Identifying Methodological Flaws in Studies
- May 22, 2019
- MCAT Blog, MCAT Chemistry, MCAT Organic, MCAT Physics
One of the things that really surprises students about the MCAT is the heavy focus on how experiments are set up and run. This can really catch a student off-guard, as most undergrad courses don’t really emphasize this. But from the point of view of the AAMC, it’s obvious that they want to test this. In order to be a good doctor, you need to be able to understand the quickly changing research that is coming from our more experimental-minded colleagues. It’s incredibly important for doctors to know when a certain treatment is likely to help, and when it may make matters worse.
Take for example two factory workers, one that works on metal and one that works on wood. A certain drug may seem like it makes sense to give to both, but it may actually be a mistake to give that medication to the woodworker. Perhaps the drug shows some side effects for the respiratory system and the woodworker is much more likely to be affected due to the sawdust that he is constantly breathing in.
The AAMC wants medical students that are able to understand data, and perhaps more importantly, understand when data was collected improperly. There are many things that can throw off a study, and the MCAT loves to test these ideas. It can be quite tricky at times as many of the terms the MCAT uses may overlap! Also adding to the difficulty is understanding that some of these issues can be fatal to a study, and other issues are just an unavoidable part of the research. A top MCAT prep course should devote some time to review these concepts. Let’s talk about some of the most common terms that the MCAT throws around:
Bias: Researcher, Selection, Attrition
Researcher Bias – Researcher bias occurs when the scientist performing the data skews the data (perhaps even subconsciously!) because they are looking for a certain result.
This is a difficult thing to combat if the researchers know what people are in the experimental vs the control group. The solution? A double-blind study of course! Now the people and the researchers both do not know what group people are in. No way to skew the results that way!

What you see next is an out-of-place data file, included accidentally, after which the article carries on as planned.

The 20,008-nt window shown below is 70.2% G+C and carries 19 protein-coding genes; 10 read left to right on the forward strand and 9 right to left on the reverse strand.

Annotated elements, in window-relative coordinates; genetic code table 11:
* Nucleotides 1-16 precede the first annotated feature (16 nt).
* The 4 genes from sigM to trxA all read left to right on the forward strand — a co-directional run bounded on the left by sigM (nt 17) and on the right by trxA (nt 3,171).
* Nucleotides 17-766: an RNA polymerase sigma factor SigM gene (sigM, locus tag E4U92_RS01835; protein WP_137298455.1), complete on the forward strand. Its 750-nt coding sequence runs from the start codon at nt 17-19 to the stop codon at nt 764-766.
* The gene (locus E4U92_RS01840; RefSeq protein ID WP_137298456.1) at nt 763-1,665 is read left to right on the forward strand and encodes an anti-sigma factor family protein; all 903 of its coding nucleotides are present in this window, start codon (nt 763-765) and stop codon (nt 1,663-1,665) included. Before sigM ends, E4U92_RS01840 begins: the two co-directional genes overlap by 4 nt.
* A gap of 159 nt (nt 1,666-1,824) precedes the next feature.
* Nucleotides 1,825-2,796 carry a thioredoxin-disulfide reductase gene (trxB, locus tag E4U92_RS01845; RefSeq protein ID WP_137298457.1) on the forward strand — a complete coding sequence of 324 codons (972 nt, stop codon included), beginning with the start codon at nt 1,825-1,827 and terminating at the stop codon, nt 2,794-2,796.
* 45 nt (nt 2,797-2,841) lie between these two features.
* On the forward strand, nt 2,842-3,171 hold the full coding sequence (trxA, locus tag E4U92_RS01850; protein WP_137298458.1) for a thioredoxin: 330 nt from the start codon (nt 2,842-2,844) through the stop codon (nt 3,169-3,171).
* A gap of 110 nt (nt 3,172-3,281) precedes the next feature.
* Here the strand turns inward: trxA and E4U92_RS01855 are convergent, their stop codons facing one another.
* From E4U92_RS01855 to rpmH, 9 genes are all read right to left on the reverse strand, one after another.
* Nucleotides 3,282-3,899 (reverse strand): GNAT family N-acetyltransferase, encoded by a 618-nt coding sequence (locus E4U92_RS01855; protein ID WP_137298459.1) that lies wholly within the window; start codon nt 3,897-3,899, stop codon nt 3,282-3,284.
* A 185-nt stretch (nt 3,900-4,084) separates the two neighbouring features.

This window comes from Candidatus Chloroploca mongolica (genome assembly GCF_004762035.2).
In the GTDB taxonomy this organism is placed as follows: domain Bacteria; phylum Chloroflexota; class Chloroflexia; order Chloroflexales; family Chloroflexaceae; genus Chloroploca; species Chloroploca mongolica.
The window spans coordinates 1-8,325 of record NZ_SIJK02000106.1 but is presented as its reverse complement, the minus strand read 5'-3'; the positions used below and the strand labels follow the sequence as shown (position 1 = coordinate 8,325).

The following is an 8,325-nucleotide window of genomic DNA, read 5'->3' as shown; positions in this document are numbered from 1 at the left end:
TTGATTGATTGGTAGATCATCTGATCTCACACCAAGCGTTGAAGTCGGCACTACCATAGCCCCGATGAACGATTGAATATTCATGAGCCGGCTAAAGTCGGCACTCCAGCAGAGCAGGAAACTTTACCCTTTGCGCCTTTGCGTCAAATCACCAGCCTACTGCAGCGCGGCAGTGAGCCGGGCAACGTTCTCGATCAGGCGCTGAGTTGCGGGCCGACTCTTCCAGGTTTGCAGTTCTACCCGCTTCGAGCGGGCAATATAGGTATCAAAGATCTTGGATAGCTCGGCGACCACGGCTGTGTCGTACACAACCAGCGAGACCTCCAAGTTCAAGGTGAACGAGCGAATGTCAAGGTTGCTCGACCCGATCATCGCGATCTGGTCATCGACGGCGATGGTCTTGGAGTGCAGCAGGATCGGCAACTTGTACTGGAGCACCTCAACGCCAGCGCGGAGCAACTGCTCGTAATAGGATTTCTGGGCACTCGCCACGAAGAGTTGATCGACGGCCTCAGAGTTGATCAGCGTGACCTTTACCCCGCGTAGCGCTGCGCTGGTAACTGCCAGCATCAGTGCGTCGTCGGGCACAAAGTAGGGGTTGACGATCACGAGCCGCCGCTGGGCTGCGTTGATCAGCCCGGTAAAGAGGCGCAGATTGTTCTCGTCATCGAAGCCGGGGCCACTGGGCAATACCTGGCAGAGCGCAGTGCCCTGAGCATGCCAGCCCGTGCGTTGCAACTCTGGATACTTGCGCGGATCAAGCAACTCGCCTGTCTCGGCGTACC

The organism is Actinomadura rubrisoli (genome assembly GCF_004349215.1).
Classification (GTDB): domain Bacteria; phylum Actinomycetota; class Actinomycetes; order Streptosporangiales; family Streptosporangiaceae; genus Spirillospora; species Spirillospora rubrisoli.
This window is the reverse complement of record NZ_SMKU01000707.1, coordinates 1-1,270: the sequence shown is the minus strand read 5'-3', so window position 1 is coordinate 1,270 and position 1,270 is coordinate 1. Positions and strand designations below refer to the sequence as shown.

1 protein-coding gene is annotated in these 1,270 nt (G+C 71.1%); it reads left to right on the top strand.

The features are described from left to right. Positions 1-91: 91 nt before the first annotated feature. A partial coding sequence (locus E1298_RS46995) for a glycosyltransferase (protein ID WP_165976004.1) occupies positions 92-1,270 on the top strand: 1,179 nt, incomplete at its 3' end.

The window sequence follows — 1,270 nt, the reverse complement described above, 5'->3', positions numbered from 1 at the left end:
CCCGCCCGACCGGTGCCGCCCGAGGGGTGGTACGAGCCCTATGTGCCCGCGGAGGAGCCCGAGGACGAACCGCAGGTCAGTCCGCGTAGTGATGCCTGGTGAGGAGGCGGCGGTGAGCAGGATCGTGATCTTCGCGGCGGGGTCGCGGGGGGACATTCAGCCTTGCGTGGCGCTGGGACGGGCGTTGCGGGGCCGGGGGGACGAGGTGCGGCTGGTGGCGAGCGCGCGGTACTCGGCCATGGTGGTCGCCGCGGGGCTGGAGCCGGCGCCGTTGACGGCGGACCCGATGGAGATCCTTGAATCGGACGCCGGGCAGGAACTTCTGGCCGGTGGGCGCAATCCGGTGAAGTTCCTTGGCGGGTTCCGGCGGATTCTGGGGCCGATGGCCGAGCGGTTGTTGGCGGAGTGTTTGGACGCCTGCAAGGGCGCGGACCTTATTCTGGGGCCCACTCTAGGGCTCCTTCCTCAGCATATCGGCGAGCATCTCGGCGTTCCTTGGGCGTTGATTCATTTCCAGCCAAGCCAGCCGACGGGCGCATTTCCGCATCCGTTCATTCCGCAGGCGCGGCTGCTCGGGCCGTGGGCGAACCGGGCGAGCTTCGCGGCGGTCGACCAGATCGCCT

Selection Bias – Selection bias is also combatted by performing a double-blind study. Let’s say you are setting up a study testing your new weight loss pill. You have two patients that want to join the study, but one of them seems like they REALLY want to lose weight. If you get to pick which person goes into which study, you’re likely to choose the more dedicated person to be in the experimental group. There’s a decent chance that will throw off your data. Basically, when researchers get to decide which group the test subjects go into, it has the opportunity to create selection bias.
Attrition Bias – Attrition bias is a little different. Let’s stick with the weight loss pill analogy to really understand this one. Imagine that you are creating a study for your weight loss pill, but you want to watch what happens to people over the course of 2 years.
So you set up your control and experimental group, and you ask them to come in every day for 2 years. Naturally, some people are going to drop out of the study over that time period. The problem? People who are losing weight and feeling healthier are much more likely to continue coming in once a week. If you had 100 people on the experimental drug and it only caused 20 people to lose weight, there is a good chance the other 80 may have bailed on the study. As a result, it looks like 100% of your experimental group lost weight, but really it was 20%.
Validity: Internal, External, and Face
Internal Validity – Validity is a nice pass/fail measurement. Either something is valid, or it isn’t. An internally valid study is basically a study that is done well. To meet that criteria, you need to know that the samples you are observing and the conditions that you are measuring are collected in way that demonstrates causation. (If you are testing a blood pressure medication, ideally you want your control and experimental groups to start off similar and have some consistency in the way you take measurements)
External Validity – It is entirely possible that you set up a study well and it is internally valid, but it doesn’t apply to the population at large, which is the measure of external validity. For example, if you are studying a rare disease that only occurs in one person, any research you pull from that may not be externally valid.
Face Validity – Face validity is a measure of “does this experiment sound right” on the surface. If I wanted to study how healthy people in a certain county are, counting the number of hospitals isn’t really a good way to measure that. It fails face validity.
The Hawthorne Effect
Another issue that plagues human studies is the Hawthorne effect. Basically, if a person knows that they are being watched, they will behave differently. If I tell a patient that I must weigh them every week for a year over the course of the study, the fact that they are constantly being weighed may make them more likely to exercise or skip that second donut. Having a robust control group can help, but since it is illegal and unethical to do medical research on humans without informing them, there really is no way to completely get rid of the Hawthorne effect.
These topics show up all the time on the MCAT (especially the psychology and sociology section). Understanding these ideas will not only help you with the MCAT, but it’s going make you a better doctor in the long run as well.
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